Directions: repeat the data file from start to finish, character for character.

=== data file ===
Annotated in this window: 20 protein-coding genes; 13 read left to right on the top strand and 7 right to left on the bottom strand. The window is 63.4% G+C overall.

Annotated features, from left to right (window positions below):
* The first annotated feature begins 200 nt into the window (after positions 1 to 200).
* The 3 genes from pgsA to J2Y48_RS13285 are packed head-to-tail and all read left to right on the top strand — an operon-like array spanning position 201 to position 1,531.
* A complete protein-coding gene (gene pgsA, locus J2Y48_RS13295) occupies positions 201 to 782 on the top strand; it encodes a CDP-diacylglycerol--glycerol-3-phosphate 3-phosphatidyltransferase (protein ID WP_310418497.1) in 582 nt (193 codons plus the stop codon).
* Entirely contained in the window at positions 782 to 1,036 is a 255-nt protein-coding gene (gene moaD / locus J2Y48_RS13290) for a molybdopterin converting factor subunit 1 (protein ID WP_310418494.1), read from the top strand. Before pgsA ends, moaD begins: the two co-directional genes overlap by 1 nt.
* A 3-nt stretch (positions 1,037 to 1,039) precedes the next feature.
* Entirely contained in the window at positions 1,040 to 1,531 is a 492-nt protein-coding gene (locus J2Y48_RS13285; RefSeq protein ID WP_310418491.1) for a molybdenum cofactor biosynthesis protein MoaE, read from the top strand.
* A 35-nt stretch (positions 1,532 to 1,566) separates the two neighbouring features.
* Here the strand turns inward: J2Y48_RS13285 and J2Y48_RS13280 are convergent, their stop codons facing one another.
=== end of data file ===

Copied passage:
Annotated in this window: 20 protein-coding genes; 13 read left to right on the top strand and 7 right to left on the bottom strand. The window is 63.4% G+C overall.

Annotated features, from left to right (window positions below):
* The first annotated feature begins 200 nt into the window (after positions 1 to 200).
* The 3 genes from pgsA to J2Y48_RS13285 are packed head-to-tail and all read left to right on the top strand — an operon-like array spanning position 201 to position 1,531.
* A complete protein-coding gene (gene pgsA, locus J2Y48_RS13295) occupies positions 201 to 782 on the top strand; it encodes a CDP-diacylglycerol--glycerol-3-phosphate 3-phosphatidyltransferase (protein ID WP_310418497.1) in 582 nt (193 codons plus the stop codon).
* Entirely contained in the window at positions 782 to 1,036 is a 255-nt protein-coding gene (gene moaD / locus J2Y48_RS13290) for a molybdopterin converting factor subunit 1 (protein ID WP_310418494.1), read from the top strand. Before pgsA ends, moaD begins: the two co-directional genes overlap by 1 nt.
* A 3-nt stretch (positions 1,037 to 1,039) precedes the next feature.
* Entirely contained in the window at positions 1,040 to 1,531 is a 492-nt protein-coding gene (locus J2Y48_RS13285; RefSeq protein ID WP_310418491.1) for a molybdenum cofactor biosynthesis protein MoaE, read from the top strand.
* A 35-nt stretch (positions 1,532 to 1,566) separates the two neighbouring features.
* Here the strand turns inward: J2Y48_RS13285 and J2Y48_RS13280 are convergent, their stop codons facing one another.